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2 March 2018updated 17 Jan 2024 6:10am

Why entry-level jobs needn’t stay that way

The head of education at Whitbread explains how apprenticeships can shape the future of the hospitality industry.

By Sandra Kelly

With 50,000 employees and a turnover of approximately 45 per cent per year, the hospitality company Whitbread, which owns the Premier Inn and Costa Coffee brands, needs to recruit 60 people a day just to stand still. This is not a problem Whitbread, which is celebrating its 275th year in business, faces alone – it’s an industry-wide issue.

Entry-level hospitality positions are typically recruited from within the 16 to 24-year-old age bracket. But it’s a demographic with alarmingly low retention rates and this high level of churn causes a significant recruitment cost to businesses.

Appropriately for a business itself founded by an apprentice – Samuel Whitbread back in 1742 – Whitbread has a solution: apprenticeships. By recruiting apprentices the company has seen an improvement in retention. Nearly three quarters of apprentices stay with the company for more than 12 months, a striking contrast with the just over a quarter of non-apprentices who do.

Dean Jones, Premier Inn and Restaurants management skills trainer, says : “The programmes, especially for our 16 to 18 year olds, are brilliant in supporting people to take their first steps on their career journey, through developing knowledge and confidence. These skills can then be used to make an apprentice brilliant at their role and capable of delivering a fantastic guest experience. Apprentices can even progress to managing their own hotel, restaurant or coffee shop.”

But apprenticeships are not just a route into entry-level jobs. Crucially, Whitbread’s programme also supports internal development. It aims to use apprenticeships to fill management positions through internal progression and to inspire more young people to choose a career – not just a job – in hospitality. As such, it plans for its site managers, operators and internal quality auditors to study to support apprentices on programmes.

This plan is working. Across the Whitbread workforce, apprentices are 5.7 times more likely to progress to a higher role than non-apprentices – reflected by the fact that one in four operations managers either started out or have been an apprentice.

One such employee is Charlotte Maloney,who joined Premier Inn just over six years ago. She decided to undergo an apprenticeship rather than attend university and complete a degree. Since gaining her level 4 hospitality manager apprenticeship in 2016 she has been appointed to her first operations manager role in Manchester. She says: “I can hand on heart say that without the apprenticeship programme, I would not have advanced through the company, or gained the knowledge as quickly as I have done.”

Whitbread’s commitment to quality apprenticeships since commencing its WISE (Whitbread Investing in Skills and Employment) initiative in 2012 has proven valuable to the business as a way to recruit into the hospitality industry, as well as a means to retain and develop this talent for the long-term. Malcolm Redmond, apprenticeship programme manager explains: “By setting up the WISE programme, Whitbread wanted to test a new way of attracting, retaining and progressing our employees through more structured one or two-week work experience for students, and structured two or four-week placements for those looking for work. WISE has created a ladder of apprenticeships from intermediate to higher levels to enable progression.”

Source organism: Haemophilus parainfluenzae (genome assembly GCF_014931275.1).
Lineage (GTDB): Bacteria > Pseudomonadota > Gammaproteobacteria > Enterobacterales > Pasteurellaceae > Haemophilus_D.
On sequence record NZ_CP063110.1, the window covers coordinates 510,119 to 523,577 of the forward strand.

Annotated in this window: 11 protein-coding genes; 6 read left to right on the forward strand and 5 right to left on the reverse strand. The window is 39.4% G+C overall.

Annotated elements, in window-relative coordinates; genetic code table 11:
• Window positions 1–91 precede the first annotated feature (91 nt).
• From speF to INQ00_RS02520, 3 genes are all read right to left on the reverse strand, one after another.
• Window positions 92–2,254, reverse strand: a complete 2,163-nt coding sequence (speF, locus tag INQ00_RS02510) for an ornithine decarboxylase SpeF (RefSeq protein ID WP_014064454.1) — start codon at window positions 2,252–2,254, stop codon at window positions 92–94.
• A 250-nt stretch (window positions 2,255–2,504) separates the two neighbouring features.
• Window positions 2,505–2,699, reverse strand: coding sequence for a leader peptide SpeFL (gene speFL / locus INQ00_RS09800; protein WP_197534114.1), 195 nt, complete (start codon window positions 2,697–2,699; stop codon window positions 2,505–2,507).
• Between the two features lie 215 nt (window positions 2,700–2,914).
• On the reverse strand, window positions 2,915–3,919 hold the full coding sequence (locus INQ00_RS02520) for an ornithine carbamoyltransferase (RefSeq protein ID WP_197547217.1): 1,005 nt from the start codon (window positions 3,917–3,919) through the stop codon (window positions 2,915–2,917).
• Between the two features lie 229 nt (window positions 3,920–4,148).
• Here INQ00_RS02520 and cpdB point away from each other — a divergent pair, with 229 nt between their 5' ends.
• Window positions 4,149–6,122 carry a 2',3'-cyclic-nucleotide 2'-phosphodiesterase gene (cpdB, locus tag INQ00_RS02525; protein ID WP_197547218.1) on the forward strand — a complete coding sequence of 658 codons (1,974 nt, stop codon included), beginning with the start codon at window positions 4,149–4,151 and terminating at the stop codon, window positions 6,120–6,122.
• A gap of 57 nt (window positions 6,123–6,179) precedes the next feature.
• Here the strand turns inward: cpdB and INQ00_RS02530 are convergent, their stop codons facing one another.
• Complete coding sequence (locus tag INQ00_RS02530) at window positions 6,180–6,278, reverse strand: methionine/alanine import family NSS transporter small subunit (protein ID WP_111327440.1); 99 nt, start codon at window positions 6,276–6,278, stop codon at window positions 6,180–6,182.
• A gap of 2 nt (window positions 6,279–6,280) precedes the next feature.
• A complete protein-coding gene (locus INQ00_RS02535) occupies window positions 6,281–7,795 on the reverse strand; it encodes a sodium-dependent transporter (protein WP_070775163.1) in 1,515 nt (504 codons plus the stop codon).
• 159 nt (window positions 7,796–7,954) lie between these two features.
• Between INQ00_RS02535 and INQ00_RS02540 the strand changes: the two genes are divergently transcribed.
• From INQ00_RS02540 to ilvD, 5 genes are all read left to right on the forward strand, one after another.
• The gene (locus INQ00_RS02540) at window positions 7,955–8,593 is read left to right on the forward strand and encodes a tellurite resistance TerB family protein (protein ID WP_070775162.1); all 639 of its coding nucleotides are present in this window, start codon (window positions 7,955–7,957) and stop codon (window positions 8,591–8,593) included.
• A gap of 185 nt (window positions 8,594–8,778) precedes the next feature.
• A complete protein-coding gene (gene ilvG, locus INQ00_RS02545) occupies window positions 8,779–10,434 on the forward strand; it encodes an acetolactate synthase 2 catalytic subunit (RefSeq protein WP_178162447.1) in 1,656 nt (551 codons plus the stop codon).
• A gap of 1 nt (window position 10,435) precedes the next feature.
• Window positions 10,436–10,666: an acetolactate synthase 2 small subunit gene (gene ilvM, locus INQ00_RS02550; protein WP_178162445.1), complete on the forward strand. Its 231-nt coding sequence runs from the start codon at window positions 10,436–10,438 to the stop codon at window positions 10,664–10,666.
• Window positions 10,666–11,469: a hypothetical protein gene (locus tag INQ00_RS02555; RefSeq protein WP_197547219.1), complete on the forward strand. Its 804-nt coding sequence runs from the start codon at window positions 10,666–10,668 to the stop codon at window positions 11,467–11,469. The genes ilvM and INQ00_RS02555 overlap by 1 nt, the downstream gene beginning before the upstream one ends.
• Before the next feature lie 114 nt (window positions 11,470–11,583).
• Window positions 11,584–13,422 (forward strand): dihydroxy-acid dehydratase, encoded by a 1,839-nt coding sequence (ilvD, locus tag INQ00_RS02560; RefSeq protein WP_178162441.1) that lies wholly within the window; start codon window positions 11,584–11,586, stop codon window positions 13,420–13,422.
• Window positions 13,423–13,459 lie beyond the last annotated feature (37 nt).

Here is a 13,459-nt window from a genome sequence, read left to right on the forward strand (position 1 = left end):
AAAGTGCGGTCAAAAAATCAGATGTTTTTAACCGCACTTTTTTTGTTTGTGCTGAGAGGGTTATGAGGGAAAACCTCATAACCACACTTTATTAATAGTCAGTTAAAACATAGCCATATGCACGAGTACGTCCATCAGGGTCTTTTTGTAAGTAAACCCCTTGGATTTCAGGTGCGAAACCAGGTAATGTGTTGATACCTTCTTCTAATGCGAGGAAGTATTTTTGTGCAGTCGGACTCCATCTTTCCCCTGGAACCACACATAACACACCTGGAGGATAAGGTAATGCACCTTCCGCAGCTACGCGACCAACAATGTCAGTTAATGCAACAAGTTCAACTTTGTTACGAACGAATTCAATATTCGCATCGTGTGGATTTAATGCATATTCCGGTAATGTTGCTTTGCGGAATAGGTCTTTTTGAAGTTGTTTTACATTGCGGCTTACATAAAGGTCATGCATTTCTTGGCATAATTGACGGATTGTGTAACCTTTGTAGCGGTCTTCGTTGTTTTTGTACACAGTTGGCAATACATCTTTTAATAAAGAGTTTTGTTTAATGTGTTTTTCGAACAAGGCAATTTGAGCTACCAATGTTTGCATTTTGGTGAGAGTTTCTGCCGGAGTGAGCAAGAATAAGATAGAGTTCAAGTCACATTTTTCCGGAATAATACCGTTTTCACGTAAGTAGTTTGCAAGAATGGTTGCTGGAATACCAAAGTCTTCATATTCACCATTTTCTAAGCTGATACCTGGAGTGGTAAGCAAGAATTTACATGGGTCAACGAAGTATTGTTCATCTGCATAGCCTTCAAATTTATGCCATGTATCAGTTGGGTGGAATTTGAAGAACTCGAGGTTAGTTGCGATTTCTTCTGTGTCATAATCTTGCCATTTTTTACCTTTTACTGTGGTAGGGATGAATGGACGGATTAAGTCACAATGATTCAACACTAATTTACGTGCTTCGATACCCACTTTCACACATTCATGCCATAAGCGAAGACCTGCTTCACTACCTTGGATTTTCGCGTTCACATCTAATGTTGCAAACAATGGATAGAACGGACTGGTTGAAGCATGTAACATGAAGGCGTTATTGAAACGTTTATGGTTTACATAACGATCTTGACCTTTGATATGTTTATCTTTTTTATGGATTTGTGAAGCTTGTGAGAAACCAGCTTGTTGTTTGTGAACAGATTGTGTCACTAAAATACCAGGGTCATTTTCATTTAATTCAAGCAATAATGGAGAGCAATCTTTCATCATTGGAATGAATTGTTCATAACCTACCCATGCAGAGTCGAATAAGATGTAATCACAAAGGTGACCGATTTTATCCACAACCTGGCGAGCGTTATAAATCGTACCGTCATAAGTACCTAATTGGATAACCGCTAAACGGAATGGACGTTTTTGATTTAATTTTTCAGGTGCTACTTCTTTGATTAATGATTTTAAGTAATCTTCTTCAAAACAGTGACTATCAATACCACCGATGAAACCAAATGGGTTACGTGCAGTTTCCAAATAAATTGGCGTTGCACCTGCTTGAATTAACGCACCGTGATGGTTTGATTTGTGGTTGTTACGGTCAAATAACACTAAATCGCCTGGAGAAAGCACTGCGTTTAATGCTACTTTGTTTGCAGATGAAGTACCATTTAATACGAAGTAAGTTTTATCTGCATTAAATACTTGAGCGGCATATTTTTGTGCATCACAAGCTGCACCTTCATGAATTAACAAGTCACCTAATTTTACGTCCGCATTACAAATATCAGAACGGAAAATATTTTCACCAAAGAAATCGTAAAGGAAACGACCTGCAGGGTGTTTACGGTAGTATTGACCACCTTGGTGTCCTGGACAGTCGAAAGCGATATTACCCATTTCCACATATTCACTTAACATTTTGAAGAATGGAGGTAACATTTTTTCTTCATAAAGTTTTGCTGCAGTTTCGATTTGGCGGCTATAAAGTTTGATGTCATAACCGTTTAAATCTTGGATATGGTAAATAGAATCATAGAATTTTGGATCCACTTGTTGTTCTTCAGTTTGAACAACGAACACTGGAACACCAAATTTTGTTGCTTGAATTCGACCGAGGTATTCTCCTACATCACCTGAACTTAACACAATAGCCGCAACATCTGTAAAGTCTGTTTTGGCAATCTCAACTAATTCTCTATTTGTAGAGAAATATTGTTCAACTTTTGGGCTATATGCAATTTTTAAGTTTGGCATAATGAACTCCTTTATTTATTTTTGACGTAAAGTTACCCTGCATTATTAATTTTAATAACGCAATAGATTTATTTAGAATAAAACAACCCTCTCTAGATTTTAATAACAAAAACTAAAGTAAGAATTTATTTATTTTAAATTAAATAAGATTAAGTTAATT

This commitment is so ingrained in the company that the majority of training is delivered by an internal team rather than subcontracting it out – as is the norm with apprenticeships. However, this commitment to apprenticeships is at odds with the current trend seen by other employers. Last April, the government introduced the Apprenticeship Levy – which was aimed at recruiting 3m more apprentices by 2020. But the figures show it has not yet been successful. According to the Department for Education, between May and July last year, 48,000 people began an apprenticeship. That was less than half the 117,000 for the same period in the previous year.

This is because many businesses were not ready for the Apprenticeship Levy – which sees employers with a pay bill of over £3m each year contribute 0.5 per cent of that annual pay bill. They can then recoup the costs by investing in apprenticeship training. Many employers see it simply as an additional tax. But by being prepared, Whitbread will start to fully recoup the value it contributes within the next 12 to 18 months.

So, what does the future hold for apprenticeships? For Whitbread, the programmes have been so successful, the company has plans to increase numbers – going from the 2000 apprentices currently to a target of 5000 by 2020. Whitbread is focusing on different types of apprenticeship to offer even greater progression opportunities for its team.

For example, prospective apprentices who fear missing out on the university experience, will soon be able to apply to do a degree apprenticeship where they can focus on areas such as business-to-business sales. The first MSc in multi-site operations for eight managers have already been completed with Birmingham City University.

At the same time, Whitbread has seen the value of using apprenticeships to recruit and retain young people. It also recognises the importance of retraining and bringing talent to the business regardless of age – reflected in its ‘ageless’ apprenticeship offering, with a number of over-50s currently in learning.
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